A Sober Check-In

September 24, 2012

Today I needed to come up with a check-in for a workshop with people from different parts of the client organization. Most of the participants didn’t know each other beforehand but we were going to spend the afternoon together so some kind of introduction was necessary. A major goal of the workshop was to get people to share certain aspects of their work experiences, thus a trusting environment was an important factor. At the same time we had quite a tight schedule so I couldn’t take more than a couple of minutes for the check-in part.

Preconditions:

  • People did not know each other
  • Short on time

Goals:

  • Get participants introduced to each other
  • Get participants to talk in front of each other
  • Get participants to gain some trust for each other

These preconditions and goals are common for a check-in but in most of my scenarios people either know each other better to begin with, or I have more time to spend on the check-in. What to do?

Now, I do have a relationship with Macallan and Ron Zacapa but it’s quite casual so I haven’t felt the need to attend an AA meeting yet. However, I started watching the movie You Kill Me the other day. In this film Ben Kingsley plays a recovering alcoholic so I got some insight into the format of these meetings without having to go there myself. I figured that opening up about something as personal as alcoholism in a room full of strangers requires a lot of trust and perhaps I could learn something from their format. So what would a corporate AA meeting/workshop look like?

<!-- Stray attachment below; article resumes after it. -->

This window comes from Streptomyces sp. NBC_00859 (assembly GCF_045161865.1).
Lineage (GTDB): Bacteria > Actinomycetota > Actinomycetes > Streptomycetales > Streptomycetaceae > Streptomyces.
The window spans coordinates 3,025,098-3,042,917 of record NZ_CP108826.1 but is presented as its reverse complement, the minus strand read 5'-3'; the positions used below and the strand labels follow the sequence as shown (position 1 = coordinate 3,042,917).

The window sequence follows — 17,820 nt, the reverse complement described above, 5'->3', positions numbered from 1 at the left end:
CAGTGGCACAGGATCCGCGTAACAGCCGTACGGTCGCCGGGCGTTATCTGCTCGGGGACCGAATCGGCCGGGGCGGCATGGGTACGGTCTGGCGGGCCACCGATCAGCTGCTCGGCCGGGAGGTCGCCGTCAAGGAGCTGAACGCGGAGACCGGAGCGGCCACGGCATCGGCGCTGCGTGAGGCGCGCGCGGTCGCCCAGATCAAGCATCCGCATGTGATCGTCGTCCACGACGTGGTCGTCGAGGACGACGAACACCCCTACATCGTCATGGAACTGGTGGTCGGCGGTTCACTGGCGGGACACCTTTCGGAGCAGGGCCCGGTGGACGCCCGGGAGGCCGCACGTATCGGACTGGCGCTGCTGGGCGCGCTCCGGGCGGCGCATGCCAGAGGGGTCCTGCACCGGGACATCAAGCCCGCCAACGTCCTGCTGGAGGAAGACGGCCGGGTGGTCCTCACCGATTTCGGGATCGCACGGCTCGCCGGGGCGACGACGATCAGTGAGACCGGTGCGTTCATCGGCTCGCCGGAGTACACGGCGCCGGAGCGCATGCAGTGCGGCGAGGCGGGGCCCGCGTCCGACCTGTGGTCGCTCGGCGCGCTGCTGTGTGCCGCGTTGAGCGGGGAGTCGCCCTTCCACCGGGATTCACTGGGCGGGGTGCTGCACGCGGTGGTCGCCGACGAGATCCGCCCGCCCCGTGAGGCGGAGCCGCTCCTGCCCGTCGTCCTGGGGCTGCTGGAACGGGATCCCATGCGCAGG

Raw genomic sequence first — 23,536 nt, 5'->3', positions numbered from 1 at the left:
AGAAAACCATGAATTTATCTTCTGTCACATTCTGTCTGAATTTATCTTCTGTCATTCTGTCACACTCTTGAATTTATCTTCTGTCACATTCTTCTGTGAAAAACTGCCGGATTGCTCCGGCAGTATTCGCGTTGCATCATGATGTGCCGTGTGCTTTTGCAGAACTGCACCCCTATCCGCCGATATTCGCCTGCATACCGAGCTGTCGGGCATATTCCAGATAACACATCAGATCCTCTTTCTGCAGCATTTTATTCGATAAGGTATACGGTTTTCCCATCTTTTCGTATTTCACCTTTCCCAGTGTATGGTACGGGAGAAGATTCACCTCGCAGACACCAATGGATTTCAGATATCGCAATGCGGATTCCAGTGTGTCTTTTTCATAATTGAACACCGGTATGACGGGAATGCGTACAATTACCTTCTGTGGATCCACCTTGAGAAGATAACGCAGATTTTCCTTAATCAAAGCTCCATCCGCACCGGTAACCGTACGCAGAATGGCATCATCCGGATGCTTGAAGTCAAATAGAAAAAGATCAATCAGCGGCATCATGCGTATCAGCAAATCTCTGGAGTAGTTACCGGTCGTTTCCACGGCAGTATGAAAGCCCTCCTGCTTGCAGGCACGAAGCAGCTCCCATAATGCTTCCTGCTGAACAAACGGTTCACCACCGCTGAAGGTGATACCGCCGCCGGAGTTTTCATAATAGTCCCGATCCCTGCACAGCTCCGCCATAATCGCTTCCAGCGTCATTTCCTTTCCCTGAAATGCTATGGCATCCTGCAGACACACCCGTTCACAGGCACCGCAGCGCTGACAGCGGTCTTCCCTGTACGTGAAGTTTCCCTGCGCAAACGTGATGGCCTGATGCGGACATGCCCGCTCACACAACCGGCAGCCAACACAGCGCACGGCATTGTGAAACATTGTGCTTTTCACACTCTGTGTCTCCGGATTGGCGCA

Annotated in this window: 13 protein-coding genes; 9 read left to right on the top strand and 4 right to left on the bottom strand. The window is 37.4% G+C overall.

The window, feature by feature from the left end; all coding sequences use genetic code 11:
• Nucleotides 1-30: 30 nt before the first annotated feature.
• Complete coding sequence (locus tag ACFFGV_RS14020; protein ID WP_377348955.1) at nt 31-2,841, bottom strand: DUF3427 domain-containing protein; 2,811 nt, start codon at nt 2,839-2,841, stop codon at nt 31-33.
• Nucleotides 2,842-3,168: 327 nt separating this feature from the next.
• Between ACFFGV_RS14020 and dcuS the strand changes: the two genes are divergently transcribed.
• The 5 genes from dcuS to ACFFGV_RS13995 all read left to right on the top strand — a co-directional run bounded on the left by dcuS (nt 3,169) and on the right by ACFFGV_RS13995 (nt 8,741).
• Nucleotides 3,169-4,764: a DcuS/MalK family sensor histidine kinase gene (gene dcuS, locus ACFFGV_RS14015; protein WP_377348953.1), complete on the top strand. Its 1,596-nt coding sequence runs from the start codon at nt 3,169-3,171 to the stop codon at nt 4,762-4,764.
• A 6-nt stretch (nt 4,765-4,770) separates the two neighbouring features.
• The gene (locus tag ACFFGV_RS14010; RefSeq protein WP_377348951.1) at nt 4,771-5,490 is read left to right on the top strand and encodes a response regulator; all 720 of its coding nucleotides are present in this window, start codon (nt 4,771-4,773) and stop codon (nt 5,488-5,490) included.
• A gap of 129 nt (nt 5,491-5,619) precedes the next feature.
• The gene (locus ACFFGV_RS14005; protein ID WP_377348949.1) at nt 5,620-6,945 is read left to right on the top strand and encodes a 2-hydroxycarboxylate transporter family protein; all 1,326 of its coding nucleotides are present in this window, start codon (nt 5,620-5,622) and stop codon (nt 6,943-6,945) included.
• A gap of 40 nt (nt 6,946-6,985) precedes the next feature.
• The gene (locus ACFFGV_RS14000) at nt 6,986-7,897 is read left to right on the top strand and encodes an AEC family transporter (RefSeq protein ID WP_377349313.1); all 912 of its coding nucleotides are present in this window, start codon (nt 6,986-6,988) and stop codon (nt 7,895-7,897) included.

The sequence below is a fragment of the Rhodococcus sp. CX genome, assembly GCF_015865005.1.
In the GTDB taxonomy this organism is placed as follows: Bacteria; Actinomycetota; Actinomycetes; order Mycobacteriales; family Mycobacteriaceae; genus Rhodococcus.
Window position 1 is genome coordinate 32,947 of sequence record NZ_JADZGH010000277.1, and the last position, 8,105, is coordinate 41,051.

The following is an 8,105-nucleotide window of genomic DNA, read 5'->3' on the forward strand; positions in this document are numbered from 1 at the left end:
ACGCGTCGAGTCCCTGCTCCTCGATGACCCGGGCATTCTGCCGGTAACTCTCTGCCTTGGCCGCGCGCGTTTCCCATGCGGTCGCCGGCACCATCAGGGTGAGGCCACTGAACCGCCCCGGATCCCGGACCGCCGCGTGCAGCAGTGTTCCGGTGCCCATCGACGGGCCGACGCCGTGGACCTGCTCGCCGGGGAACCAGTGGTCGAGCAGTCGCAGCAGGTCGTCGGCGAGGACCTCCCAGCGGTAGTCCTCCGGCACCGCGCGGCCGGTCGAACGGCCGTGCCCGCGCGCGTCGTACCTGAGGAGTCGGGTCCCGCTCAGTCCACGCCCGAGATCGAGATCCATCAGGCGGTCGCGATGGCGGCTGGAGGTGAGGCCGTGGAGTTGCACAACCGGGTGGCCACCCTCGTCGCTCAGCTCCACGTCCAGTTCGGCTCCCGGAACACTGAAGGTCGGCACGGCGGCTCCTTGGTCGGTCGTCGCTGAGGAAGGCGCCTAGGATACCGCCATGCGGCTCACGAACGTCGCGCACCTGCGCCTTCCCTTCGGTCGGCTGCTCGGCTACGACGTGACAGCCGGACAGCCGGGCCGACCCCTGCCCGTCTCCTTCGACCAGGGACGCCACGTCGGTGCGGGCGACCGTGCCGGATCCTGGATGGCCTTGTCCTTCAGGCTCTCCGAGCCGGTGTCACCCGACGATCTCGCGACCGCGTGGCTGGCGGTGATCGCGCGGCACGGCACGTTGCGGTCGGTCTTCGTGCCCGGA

Me: “Hi! My name is Morgan and I’ve been addicted to agile ways of working for ten years now.
Everyone: “Hi Morgan!
Me: “It all started when a friend gave me a white paper on XP and before I knew it I was using Scrum and TDD on a daily basis.

What do we have here?
First; a presentation. I tell everyone my name and something about my qualification to be in this room. Now I’m not a complete stranger anymore.
Second; one of the oldest tricks in the book when it comes to remember people’s names is to repeat the name immediately after you’ve been introduced. So we also have increased everyone’s chance of remembering the names of the other participants by having them say “Hi Morgan!”.
Third; for me the feeling is that everyone welcomes me by saying “Hi Morgan!”. They have recognized me and my presence and they know my name.
Finally; I get to share something about where I come from so we can find some common ground during the day.

This AA-style presentation took about 30 seconds per person and was not more advanced than a simple round the table presentation where everyone states their name and their role but my experience was that the details made quite a lot of difference. The participants felt a little bit silly about the format so some chuckles eased the mood without taking away the fact that people felt recognized and welcome. Everyone shared something and everyone spoke in front of each other. I will definitely use this format again.

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